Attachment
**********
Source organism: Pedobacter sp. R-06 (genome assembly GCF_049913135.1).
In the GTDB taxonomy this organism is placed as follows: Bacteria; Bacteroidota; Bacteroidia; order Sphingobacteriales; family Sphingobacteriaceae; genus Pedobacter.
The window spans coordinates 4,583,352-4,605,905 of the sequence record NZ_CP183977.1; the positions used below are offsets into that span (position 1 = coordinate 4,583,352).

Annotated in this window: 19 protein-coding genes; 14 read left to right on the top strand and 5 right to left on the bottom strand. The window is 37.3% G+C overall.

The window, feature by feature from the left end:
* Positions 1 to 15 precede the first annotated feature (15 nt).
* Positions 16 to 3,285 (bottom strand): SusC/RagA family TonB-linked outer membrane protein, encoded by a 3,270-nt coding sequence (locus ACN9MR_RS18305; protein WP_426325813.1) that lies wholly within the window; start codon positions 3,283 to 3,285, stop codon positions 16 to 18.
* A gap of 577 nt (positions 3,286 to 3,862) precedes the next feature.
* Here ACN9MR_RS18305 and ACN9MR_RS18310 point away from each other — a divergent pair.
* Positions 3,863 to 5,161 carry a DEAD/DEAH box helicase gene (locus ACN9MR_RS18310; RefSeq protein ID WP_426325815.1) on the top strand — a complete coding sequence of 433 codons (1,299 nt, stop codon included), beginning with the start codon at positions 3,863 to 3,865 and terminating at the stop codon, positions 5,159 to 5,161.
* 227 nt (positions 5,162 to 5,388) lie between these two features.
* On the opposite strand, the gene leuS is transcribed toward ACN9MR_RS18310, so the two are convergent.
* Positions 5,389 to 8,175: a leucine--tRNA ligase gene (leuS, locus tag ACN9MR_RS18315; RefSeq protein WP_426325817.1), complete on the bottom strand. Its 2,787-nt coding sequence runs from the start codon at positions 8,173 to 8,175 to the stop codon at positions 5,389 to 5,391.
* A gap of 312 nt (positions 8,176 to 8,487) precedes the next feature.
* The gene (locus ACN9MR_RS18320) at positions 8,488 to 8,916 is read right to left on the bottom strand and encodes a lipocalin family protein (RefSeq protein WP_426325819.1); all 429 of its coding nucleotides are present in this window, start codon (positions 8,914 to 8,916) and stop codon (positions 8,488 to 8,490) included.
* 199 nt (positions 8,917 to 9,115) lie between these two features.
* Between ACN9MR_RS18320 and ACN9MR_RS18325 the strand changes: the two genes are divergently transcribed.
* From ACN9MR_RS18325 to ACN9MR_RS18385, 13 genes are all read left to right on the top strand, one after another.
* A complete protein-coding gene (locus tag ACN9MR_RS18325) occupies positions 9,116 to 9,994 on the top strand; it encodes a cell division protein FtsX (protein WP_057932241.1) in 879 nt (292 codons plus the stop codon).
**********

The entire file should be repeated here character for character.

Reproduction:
Source organism: Pedobacter sp. R-06 (genome assembly GCF_049913135.1).
In the GTDB taxonomy this organism is placed as follows: Bacteria; Bacteroidota; Bacteroidia; order Sphingobacteriales; family Sphingobacteriaceae; genus Pedobacter.
The window spans coordinates 4,583,352-4,605,905 of the sequence record NZ_CP183977.1; the positions used below are offsets into that span (position 1 = coordinate 4,583,352).

Annotated in this window: 19 protein-coding genes; 14 read left to right on the top strand and 5 right to left on the bottom strand. The window is 37.3% G+C overall.

The window, feature by feature from the left end:
* Positions 1 to 15 precede the first annotated feature (15 nt).
* Positions 16 to 3,285 (bottom strand): SusC/RagA family TonB-linked outer membrane protein, encoded by a 3,270-nt coding sequence (locus ACN9MR_RS18305; protein WP_426325813.1) that lies wholly within the window; start codon positions 3,283 to 3,285, stop codon positions 16 to 18.
* A gap of 577 nt (positions 3,286 to 3,862) precedes the next feature.
* Here ACN9MR_RS18305 and ACN9MR_RS18310 point away from each other — a divergent pair.
* Positions 3,863 to 5,161 carry a DEAD/DEAH box helicase gene (locus ACN9MR_RS18310; RefSeq protein ID WP_426325815.1) on the top strand — a complete coding sequence of 433 codons (1,299 nt, stop codon included), beginning with the start codon at positions 3,863 to 3,865 and terminating at the stop codon, positions 5,159 to 5,161.
* 227 nt (positions 5,162 to 5,388) lie between these two features.
* On the opposite strand, the gene leuS is transcribed toward ACN9MR_RS18310, so the two are convergent.
* Positions 5,389 to 8,175: a leucine--tRNA ligase gene (leuS, locus tag ACN9MR_RS18315; RefSeq protein WP_426325817.1), complete on the bottom strand. Its 2,787-nt coding sequence runs from the start codon at positions 8,173 to 8,175 to the stop codon at positions 5,389 to 5,391.
* A gap of 312 nt (positions 8,176 to 8,487) precedes the next feature.
* The gene (locus ACN9MR_RS18320) at positions 8,488 to 8,916 is read right to left on the bottom strand and encodes a lipocalin family protein (RefSeq protein WP_426325819.1); all 429 of its coding nucleotides are present in this window, start codon (positions 8,914 to 8,916) and stop codon (positions 8,488 to 8,490) included.
* 199 nt (positions 8,917 to 9,115) lie between these two features.
* Between ACN9MR_RS18320 and ACN9MR_RS18325 the strand changes: the two genes are divergently transcribed.
* From ACN9MR_RS18325 to ACN9MR_RS18385, 13 genes are all read left to right on the top strand, one after another.
* A complete protein-coding gene (locus tag ACN9MR_RS18325) occupies positions 9,116 to 9,994 on the top strand; it encodes a cell division protein FtsX (protein WP_057932241.1) in 879 nt (292 codons plus the stop codon).